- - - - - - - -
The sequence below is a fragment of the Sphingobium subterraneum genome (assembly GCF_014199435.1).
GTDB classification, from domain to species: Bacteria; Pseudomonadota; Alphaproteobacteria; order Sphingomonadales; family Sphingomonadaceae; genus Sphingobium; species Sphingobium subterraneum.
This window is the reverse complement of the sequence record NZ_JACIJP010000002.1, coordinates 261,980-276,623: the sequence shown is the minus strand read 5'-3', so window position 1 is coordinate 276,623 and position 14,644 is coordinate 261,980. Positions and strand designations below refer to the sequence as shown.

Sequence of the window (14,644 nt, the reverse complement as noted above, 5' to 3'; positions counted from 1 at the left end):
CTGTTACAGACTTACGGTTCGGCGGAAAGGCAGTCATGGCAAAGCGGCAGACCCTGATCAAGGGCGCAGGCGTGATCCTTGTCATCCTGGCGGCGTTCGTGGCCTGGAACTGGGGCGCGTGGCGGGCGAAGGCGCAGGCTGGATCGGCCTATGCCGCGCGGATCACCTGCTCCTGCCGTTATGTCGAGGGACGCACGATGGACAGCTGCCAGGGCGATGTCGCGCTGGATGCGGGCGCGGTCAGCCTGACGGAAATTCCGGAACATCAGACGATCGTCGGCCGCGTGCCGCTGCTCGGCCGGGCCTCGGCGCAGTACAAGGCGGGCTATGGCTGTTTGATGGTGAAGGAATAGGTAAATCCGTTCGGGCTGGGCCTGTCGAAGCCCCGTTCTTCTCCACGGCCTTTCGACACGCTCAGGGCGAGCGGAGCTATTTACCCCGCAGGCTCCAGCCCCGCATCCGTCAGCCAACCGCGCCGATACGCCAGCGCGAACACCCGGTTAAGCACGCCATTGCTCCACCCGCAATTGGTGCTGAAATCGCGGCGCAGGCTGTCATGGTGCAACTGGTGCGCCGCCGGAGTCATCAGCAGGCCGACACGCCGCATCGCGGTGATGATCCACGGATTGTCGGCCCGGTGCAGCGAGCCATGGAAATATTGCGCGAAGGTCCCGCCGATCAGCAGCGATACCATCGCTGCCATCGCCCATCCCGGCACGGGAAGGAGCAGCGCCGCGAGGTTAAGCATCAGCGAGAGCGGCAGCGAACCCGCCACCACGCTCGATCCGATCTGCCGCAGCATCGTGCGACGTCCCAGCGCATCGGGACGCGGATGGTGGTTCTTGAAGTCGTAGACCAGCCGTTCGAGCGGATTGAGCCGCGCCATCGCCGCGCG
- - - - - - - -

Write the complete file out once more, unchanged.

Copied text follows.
The sequence below is a fragment of the Sphingobium subterraneum genome (assembly GCF_014199435.1).
GTDB classification, from domain to species: Bacteria; Pseudomonadota; Alphaproteobacteria; order Sphingomonadales; family Sphingomonadaceae; genus Sphingobium; species Sphingobium subterraneum.
This window is the reverse complement of the sequence record NZ_JACIJP010000002.1, coordinates 261,980-276,623: the sequence shown is the minus strand read 5'-3', so window position 1 is coordinate 276,623 and position 14,644 is coordinate 261,980. Positions and strand designations below refer to the sequence as shown.

Sequence of the window (14,644 nt, the reverse complement as noted above, 5' to 3'; positions counted from 1 at the left end):
CTGTTACAGACTTACGGTTCGGCGGAAAGGCAGTCATGGCAAAGCGGCAGACCCTGATCAAGGGCGCAGGCGTGATCCTTGTCATCCTGGCGGCGTTCGTGGCCTGGAACTGGGGCGCGTGGCGGGCGAAGGCGCAGGCTGGATCGGCCTATGCCGCGCGGATCACCTGCTCCTGCCGTTATGTCGAGGGACGCACGATGGACAGCTGCCAGGGCGATGTCGCGCTGGATGCGGGCGCGGTCAGCCTGACGGAAATTCCGGAACATCAGACGATCGTCGGCCGCGTGCCGCTGCTCGGCCGGGCCTCGGCGCAGTACAAGGCGGGCTATGGCTGTTTGATGGTGAAGGAATAGGTAAATCCGTTCGGGCTGGGCCTGTCGAAGCCCCGTTCTTCTCCACGGCCTTTCGACACGCTCAGGGCGAGCGGAGCTATTTACCCCGCAGGCTCCAGCCCCGCATCCGTCAGCCAACCGCGCCGATACGCCAGCGCGAACACCCGGTTAAGCACGCCATTGCTCCACCCGCAATTGGTGCTGAAATCGCGGCGCAGGCTGTCATGGTGCAACTGGTGCGCCGCCGGAGTCATCAGCAGGCCGACACGCCGCATCGCGGTGATGATCCACGGATTGTCGGCCCGGTGCAGCGAGCCATGGAAATATTGCGCGAAGGTCCCGCCGATCAGCAGCGATACCATCGCTGCCATCGCCCATCCCGGCACGGGAAGGAGCAGCGCCGCGAGGTTAAGCATCAGCGAGAGCGGCAGCGAACCCGCCACCACGCTCGATCCGATCTGCCGCAGCATCGTGCGACGTCCCAGCGCATCGGGACGCGGATGGTGGTTCTTGAAGTCGTAGACCAGCCGTTCGAGCGGATTGAGCCGCGCCATCGCCGCGCG